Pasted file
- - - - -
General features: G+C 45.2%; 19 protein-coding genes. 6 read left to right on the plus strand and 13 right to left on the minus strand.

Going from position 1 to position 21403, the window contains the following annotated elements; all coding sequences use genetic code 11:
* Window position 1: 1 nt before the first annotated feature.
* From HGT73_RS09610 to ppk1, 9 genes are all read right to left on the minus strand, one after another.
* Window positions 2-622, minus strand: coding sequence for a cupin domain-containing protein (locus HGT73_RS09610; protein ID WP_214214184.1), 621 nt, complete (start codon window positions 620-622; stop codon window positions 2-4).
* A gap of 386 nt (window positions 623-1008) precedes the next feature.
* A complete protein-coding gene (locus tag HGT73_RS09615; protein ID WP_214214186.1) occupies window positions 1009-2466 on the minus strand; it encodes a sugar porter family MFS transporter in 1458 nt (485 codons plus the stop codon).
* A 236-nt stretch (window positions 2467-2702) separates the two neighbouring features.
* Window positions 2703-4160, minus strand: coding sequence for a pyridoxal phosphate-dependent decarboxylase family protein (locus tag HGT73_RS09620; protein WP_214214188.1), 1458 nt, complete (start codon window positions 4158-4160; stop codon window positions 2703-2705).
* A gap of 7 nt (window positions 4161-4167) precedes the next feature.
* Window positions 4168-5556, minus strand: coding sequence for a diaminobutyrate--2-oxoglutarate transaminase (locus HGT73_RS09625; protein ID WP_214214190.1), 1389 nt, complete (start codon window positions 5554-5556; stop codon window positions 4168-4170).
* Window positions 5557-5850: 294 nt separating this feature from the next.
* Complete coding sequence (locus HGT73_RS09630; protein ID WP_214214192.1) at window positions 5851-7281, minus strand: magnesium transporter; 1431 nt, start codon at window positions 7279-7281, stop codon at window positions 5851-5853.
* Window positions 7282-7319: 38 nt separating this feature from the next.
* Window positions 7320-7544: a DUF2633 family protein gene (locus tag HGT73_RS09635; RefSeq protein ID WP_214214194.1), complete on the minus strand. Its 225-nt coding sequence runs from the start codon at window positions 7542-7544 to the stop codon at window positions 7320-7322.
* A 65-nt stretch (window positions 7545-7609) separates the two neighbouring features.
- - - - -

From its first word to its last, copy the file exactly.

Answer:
General features: G+C 45.2%; 19 protein-coding genes. 6 read left to right on the plus strand and 13 right to left on the minus strand.

Going from position 1 to position 21403, the window contains the following annotated elements; all coding sequences use genetic code 11:
* Window position 1: 1 nt before the first annotated feature.
* From HGT73_RS09610 to ppk1, 9 genes are all read right to left on the minus strand, one after another.
* Window positions 2-622, minus strand: coding sequence for a cupin domain-containing protein (locus HGT73_RS09610; protein ID WP_214214184.1), 621 nt, complete (start codon window positions 620-622; stop codon window positions 2-4).
* A gap of 386 nt (window positions 623-1008) precedes the next feature.
* A complete protein-coding gene (locus tag HGT73_RS09615; protein ID WP_214214186.1) occupies window positions 1009-2466 on the minus strand; it encodes a sugar porter family MFS transporter in 1458 nt (485 codons plus the stop codon).
* A 236-nt stretch (window positions 2467-2702) separates the two neighbouring features.
* Window positions 2703-4160, minus strand: coding sequence for a pyridoxal phosphate-dependent decarboxylase family protein (locus tag HGT73_RS09620; protein WP_214214188.1), 1458 nt, complete (start codon window positions 4158-4160; stop codon window positions 2703-2705).
* A gap of 7 nt (window positions 4161-4167) precedes the next feature.
* Window positions 4168-5556, minus strand: coding sequence for a diaminobutyrate--2-oxoglutarate transaminase (locus HGT73_RS09625; protein ID WP_214214190.1), 1389 nt, complete (start codon window positions 5554-5556; stop codon window positions 4168-4170).
* Window positions 5557-5850: 294 nt separating this feature from the next.
* Complete coding sequence (locus HGT73_RS09630; protein ID WP_214214192.1) at window positions 5851-7281, minus strand: magnesium transporter; 1431 nt, start codon at window positions 7279-7281, stop codon at window positions 5851-5853.
* Window positions 7282-7319: 38 nt separating this feature from the next.
* Window positions 7320-7544: a DUF2633 family protein gene (locus tag HGT73_RS09635; RefSeq protein ID WP_214214194.1), complete on the minus strand. Its 225-nt coding sequence runs from the start codon at window positions 7542-7544 to the stop codon at window positions 7320-7322.
* A 65-nt stretch (window positions 7545-7609) separates the two neighbouring features.